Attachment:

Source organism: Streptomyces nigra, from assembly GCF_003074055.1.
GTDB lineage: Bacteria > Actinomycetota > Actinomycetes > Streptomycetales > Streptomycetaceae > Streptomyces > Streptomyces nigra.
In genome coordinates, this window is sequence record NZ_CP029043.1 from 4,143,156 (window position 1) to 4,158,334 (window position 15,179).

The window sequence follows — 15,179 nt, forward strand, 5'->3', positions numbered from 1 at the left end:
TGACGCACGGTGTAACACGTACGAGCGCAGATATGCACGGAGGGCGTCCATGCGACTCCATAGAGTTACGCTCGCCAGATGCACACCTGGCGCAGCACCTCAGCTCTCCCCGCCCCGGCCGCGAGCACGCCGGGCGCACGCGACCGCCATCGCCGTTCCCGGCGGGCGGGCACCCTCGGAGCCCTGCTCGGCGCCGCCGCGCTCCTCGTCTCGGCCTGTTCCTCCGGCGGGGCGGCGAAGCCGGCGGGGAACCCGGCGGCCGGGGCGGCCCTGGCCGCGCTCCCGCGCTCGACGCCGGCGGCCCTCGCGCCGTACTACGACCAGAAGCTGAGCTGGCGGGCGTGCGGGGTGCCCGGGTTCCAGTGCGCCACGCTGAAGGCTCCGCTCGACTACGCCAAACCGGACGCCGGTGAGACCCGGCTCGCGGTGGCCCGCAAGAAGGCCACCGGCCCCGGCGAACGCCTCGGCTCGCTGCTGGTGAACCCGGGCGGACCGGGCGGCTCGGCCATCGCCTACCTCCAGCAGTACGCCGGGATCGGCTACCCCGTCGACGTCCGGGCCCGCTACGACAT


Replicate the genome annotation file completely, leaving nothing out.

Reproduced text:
Source organism: Streptomyces nigra, from assembly GCF_003074055.1.
GTDB lineage: Bacteria > Actinomycetota > Actinomycetes > Streptomycetales > Streptomycetaceae > Streptomyces > Streptomyces nigra.
In genome coordinates, this window is sequence record NZ_CP029043.1 from 4,143,156 (window position 1) to 4,158,334 (window position 15,179).

The window sequence follows — 15,179 nt, forward strand, 5'->3', positions numbered from 1 at the left end:
TGACGCACGGTGTAACACGTACGAGCGCAGATATGCACGGAGGGCGTCCATGCGACTCCATAGAGTTACGCTCGCCAGATGCACACCTGGCGCAGCACCTCAGCTCTCCCCGCCCCGGCCGCGAGCACGCCGGGCGCACGCGACCGCCATCGCCGTTCCCGGCGGGCGGGCACCCTCGGAGCCCTGCTCGGCGCCGCCGCGCTCCTCGTCTCGGCCTGTTCCTCCGGCGGGGCGGCGAAGCCGGCGGGGAACCCGGCGGCCGGGGCGGCCCTGGCCGCGCTCCCGCGCTCGACGCCGGCGGCCCTCGCGCCGTACTACGACCAGAAGCTGAGCTGGCGGGCGTGCGGGGTGCCCGGGTTCCAGTGCGCCACGCTGAAGGCTCCGCTCGACTACGCCAAACCGGACGCCGGTGAGACCCGGCTCGCGGTGGCCCGCAAGAAGGCCACCGGCCCCGGCGAACGCCTCGGCTCGCTGCTGGTGAACCCGGGCGGACCGGGCGGCTCGGCCATCGCCTACCTCCAGCAGTACGCCGGGATCGGCTACCCCGTCGACGTCCGGGCCCGCTACGACAT